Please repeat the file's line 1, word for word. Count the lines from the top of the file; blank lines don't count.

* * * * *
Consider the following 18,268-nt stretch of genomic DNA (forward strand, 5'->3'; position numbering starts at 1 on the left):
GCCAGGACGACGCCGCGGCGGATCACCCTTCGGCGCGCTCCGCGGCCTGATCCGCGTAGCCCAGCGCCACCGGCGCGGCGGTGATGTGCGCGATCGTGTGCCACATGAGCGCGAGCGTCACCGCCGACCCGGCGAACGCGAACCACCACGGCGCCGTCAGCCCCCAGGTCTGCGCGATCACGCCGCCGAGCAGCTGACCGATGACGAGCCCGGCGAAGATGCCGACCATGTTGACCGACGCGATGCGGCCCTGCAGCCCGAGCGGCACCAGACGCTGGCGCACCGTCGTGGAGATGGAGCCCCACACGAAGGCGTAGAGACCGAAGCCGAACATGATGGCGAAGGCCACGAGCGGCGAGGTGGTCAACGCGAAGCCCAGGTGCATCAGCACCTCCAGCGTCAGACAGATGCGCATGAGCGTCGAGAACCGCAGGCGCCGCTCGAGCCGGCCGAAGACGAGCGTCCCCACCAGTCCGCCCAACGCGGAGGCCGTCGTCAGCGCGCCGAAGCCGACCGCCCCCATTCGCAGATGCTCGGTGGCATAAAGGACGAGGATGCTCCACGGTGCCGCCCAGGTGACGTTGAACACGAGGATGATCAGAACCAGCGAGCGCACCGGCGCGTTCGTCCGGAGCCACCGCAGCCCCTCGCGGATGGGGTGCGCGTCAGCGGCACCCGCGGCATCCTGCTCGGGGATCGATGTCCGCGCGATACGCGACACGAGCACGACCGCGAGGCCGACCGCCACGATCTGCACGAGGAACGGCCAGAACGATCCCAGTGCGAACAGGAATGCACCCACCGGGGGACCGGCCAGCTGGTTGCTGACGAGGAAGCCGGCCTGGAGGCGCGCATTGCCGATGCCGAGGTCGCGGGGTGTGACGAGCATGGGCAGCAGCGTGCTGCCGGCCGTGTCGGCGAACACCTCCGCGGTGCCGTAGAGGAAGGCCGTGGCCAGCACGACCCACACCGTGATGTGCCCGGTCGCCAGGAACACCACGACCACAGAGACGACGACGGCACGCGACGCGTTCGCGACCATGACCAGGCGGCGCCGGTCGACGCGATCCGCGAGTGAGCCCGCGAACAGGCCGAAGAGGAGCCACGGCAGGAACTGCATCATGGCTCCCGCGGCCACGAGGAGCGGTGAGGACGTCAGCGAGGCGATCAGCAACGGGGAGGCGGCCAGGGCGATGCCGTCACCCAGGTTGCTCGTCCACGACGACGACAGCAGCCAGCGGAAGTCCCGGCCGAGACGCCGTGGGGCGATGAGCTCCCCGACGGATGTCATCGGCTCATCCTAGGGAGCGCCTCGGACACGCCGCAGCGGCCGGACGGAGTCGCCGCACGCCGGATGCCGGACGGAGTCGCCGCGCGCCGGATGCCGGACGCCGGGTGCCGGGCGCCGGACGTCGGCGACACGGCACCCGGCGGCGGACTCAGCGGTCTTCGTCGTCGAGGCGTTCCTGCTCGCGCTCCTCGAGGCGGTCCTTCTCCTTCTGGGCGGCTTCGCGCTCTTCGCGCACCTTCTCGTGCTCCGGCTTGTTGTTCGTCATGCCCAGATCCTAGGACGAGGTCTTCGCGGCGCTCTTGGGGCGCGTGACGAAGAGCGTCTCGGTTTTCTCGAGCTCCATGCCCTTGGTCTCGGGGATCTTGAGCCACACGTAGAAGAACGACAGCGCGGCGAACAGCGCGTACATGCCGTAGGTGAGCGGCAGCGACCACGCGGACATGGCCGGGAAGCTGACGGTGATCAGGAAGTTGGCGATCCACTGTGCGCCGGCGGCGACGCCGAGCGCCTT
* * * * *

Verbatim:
Consider the following 18,268-nt stretch of genomic DNA (forward strand, 5'->3'; position numbering starts at 1 on the left):